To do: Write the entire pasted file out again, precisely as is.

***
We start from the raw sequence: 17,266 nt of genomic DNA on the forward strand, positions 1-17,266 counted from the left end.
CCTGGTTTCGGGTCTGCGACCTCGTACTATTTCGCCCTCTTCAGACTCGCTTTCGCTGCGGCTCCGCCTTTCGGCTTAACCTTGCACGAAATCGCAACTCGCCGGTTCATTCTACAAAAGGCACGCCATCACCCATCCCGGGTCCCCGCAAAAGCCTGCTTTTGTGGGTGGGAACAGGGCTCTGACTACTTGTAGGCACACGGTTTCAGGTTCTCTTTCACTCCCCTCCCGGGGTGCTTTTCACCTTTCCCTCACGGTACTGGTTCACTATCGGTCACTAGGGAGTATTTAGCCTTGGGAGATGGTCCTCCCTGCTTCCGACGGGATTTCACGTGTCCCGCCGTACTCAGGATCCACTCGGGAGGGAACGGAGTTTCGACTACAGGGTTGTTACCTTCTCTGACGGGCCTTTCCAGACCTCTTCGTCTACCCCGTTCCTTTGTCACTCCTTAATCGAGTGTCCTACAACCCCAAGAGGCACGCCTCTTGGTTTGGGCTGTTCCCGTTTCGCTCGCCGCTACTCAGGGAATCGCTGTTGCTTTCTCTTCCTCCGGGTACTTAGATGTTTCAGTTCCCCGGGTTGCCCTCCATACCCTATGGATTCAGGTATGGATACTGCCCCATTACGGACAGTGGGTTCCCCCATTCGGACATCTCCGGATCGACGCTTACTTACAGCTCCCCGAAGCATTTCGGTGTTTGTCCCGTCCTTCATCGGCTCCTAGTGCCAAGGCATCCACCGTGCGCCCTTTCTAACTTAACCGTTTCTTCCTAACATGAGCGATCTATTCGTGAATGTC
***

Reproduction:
We start from the raw sequence: 17,266 nt of genomic DNA on the forward strand, positions 1-17,266 counted from the left end.
CCTGGTTTCGGGTCTGCGACCTCGTACTATTTCGCCCTCTTCAGACTCGCTTTCGCTGCGGCTCCGCCTTTCGGCTTAACCTTGCACGAAATCGCAACTCGCCGGTTCATTCTACAAAAGGCACGCCATCACCCATCCCGGGTCCCCGCAAAAGCCTGCTTTTGTGGGTGGGAACAGGGCTCTGACTACTTGTAGGCACACGGTTTCAGGTTCTCTTTCACTCCCCTCCCGGGGTGCTTTTCACCTTTCCCTCACGGTACTGGTTCACTATCGGTCACTAGGGAGTATTTAGCCTTGGGAGATGGTCCTCCCTGCTTCCGACGGGATTTCACGTGTCCCGCCGTACTCAGGATCCACTCGGGAGGGAACGGAGTTTCGACTACAGGGTTGTTACCTTCTCTGACGGGCCTTTCCAGACCTCTTCGTCTACCCCGTTCCTTTGTCACTCCTTAATCGAGTGTCCTACAACCCCAAGAGGCACGCCTCTTGGTTTGGGCTGTTCCCGTTTCGCTCGCCGCTACTCAGGGAATCGCTGTTGCTTTCTCTTCCTCCGGGTACTTAGATGTTTCAGTTCCCCGGGTTGCCCTCCATACCCTATGGATTCAGGTATGGATACTGCCCCATTACGGACAGTGGGTTCCCCCATTCGGACATCTCCGGATCGACGCTTACTTACAGCTCCCCGAAGCATTTCGGTGTTTGTCCCGTCCTTCATCGGCTCCTAGTGCCAAGGCATCCACCGTGCGCCCTTTCTAACTTAACCGTTTCTTCCTAACATGAGCGATCTATTCGTGAATGTC